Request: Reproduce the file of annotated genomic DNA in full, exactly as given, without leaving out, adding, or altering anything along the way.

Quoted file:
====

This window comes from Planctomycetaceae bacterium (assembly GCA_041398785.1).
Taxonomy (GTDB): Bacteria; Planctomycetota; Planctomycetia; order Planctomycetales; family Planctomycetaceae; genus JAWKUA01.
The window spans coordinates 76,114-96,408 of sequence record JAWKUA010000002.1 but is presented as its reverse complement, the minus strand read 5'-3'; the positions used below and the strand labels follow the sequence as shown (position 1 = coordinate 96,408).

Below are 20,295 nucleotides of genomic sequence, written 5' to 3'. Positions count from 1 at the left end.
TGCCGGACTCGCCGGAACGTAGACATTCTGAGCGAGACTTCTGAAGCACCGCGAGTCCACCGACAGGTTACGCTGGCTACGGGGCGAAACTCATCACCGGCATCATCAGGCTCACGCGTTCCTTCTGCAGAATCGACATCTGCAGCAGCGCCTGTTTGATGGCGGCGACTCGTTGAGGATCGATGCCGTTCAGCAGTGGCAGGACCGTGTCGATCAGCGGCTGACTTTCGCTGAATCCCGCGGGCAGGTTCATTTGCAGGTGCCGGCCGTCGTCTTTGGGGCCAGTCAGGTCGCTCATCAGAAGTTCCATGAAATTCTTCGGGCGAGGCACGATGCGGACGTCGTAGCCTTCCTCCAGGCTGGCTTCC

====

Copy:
This window comes from Planctomycetaceae bacterium (assembly GCA_041398785.1).
Taxonomy (GTDB): Bacteria; Planctomycetota; Planctomycetia; order Planctomycetales; family Planctomycetaceae; genus JAWKUA01.
The window spans coordinates 76,114-96,408 of sequence record JAWKUA010000002.1 but is presented as its reverse complement, the minus strand read 5'-3'; the positions used below and the strand labels follow the sequence as shown (position 1 = coordinate 96,408).

Below are 20,295 nucleotides of genomic sequence, written 5' to 3'. Positions count from 1 at the left end.
TGCCGGACTCGCCGGAACGTAGACATTCTGAGCGAGACTTCTGAAGCACCGCGAGTCCACCGACAGGTTACGCTGGCTACGGGGCGAAACTCATCACCGGCATCATCAGGCTCACGCGTTCCTTCTGCAGAATCGACATCTGCAGCAGCGCCTGTTTGATGGCGGCGACTCGTTGAGGATCGATGCCGTTCAGCAGTGGCAGGACCGTGTCGATCAGCGGCTGACTTTCGCTGAATCCCGCGGGCAGGTTCATTTGCAGGTGCCGGCCGTCGTCTTTGGGGCCAGTCAGGTCGCTCATCAGAAGTTCCATGAAATTCTTCGGGCGAGGCACGATGCGGACGTCGTAGCCTTCCTCCAGGCTGGCTTCC